The web browser offers a very rich palette of visual capabilities to application developers. CSS includes animations, transitions, 3D layer transformations, blending modes, effects like Gaussian blur, and more — all of which can be applied together. On top of that we’ve got high-performance rendering APIs like Canvas, WebGL and today also WebGPU. If you want to capture real web apps at 30 fps, you can’t easily pick a narrow subset of the capabilities to record. It’s all or nothing.

Intuitively the browser feels like a commodity application because it runs well on commodity clients like cheap smartphones, low-end laptops, and other devices. But this is achieved by extensive optimization for the modern client platform. The browser relies on client device GPUs for all of its visual power. A mid-range smartphone that can run Chromium with the expected CSS bells and whistles has an ARM CPU and an integrated GPU, both fully available to the browser application.

Commodity servers are a very different hardware proposition. An ordinary server has a fairly high-end Intel/AMD CPU, but it’s typically virtualized and shared by many isolated programs running on the same hardware. Crucially, there is no GPU on this commodity server. This means that all of Chromium’s client-oriented rendering optimizations are unavailable.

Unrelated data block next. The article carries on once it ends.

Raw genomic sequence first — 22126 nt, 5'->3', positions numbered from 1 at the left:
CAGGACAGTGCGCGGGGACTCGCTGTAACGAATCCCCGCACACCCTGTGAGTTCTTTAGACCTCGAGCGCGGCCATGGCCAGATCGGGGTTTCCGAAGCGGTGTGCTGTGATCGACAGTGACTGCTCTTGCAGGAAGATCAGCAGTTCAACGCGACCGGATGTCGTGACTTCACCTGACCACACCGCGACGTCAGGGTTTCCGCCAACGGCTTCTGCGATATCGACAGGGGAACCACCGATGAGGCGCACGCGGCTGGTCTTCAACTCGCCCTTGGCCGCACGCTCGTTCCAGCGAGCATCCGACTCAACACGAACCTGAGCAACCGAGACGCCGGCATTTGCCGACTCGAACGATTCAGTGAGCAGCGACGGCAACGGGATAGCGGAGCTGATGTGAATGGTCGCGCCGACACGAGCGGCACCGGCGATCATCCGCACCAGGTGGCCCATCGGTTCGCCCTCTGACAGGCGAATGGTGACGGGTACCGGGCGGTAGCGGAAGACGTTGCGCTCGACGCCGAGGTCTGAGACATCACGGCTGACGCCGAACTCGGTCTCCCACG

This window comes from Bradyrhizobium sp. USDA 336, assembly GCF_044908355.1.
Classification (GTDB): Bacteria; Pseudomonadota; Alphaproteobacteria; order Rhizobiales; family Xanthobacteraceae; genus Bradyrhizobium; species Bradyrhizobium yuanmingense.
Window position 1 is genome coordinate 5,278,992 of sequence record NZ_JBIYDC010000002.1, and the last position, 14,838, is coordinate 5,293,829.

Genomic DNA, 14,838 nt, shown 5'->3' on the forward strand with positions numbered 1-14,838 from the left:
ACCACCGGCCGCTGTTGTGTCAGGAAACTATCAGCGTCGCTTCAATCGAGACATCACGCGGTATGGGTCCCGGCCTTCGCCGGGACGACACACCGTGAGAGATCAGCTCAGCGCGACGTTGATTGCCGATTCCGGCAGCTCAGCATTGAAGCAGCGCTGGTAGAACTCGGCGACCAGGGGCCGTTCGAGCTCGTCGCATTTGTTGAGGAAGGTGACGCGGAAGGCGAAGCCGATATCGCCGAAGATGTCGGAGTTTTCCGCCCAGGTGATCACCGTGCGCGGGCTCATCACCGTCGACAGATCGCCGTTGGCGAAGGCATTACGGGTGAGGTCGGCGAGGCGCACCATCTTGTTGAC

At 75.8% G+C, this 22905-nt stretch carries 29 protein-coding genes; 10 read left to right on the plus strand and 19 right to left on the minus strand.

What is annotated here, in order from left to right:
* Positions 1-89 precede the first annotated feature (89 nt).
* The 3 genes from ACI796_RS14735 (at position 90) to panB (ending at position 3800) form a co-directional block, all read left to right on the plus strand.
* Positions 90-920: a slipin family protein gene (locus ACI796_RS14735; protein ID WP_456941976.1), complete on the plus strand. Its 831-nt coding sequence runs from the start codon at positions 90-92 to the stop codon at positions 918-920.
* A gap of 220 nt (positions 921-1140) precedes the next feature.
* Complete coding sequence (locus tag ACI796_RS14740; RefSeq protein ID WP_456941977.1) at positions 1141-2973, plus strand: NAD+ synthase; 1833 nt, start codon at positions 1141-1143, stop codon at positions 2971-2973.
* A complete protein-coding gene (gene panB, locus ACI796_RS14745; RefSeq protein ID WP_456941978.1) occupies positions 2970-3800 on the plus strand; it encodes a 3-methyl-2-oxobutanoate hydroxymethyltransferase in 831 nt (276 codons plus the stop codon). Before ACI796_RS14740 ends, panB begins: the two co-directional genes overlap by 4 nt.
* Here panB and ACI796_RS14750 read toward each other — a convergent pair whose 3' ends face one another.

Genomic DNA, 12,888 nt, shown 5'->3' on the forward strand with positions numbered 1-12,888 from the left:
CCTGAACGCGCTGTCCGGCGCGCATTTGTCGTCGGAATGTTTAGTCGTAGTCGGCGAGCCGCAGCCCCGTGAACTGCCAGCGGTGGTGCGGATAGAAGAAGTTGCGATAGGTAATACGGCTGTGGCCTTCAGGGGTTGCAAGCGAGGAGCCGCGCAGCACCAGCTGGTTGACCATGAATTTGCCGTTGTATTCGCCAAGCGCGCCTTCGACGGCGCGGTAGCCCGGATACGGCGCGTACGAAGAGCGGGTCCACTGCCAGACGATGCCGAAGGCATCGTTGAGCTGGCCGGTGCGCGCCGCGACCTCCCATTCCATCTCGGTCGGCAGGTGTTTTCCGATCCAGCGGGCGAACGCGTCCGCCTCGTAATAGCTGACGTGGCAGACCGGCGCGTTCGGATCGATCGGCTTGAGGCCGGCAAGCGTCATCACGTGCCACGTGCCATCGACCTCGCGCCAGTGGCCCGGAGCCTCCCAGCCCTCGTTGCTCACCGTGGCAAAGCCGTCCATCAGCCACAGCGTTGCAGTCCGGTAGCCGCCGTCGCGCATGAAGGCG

It’s possible to get a server with a GPU, but these computers are nothing like the simple smartphone or laptop for which Chromium is optimized. GPU servers are designed for the massive number crunching required by machine learning and AI applications. These special GPUs can cost tens of thousands of dollars and they include large amounts of expensive VRAM. All this special hardware goes largely unused if you use such a GPU to render CSS effects and some video layers that a Chromebook could handle.

At the moment of this writing, the situation is even worse because these GPU servers happen to be the hottest commodity in the entire tech industry. Everybody wants to do AI. The demand is so massive that Nvidia, the main provider of these chips, has taken an active role in picking which customers actually get access. This was reported by The Information:

Nvidia plays favorites with its newest, much-sought-after chips for artificial intelligence, steering them to small cloud providers who compete with the likes of Amazon Web Services and Google. Now Nvidia is also asking some of those small cloud providers for the names of their customers—and getting them—according to two people with direct knowledge.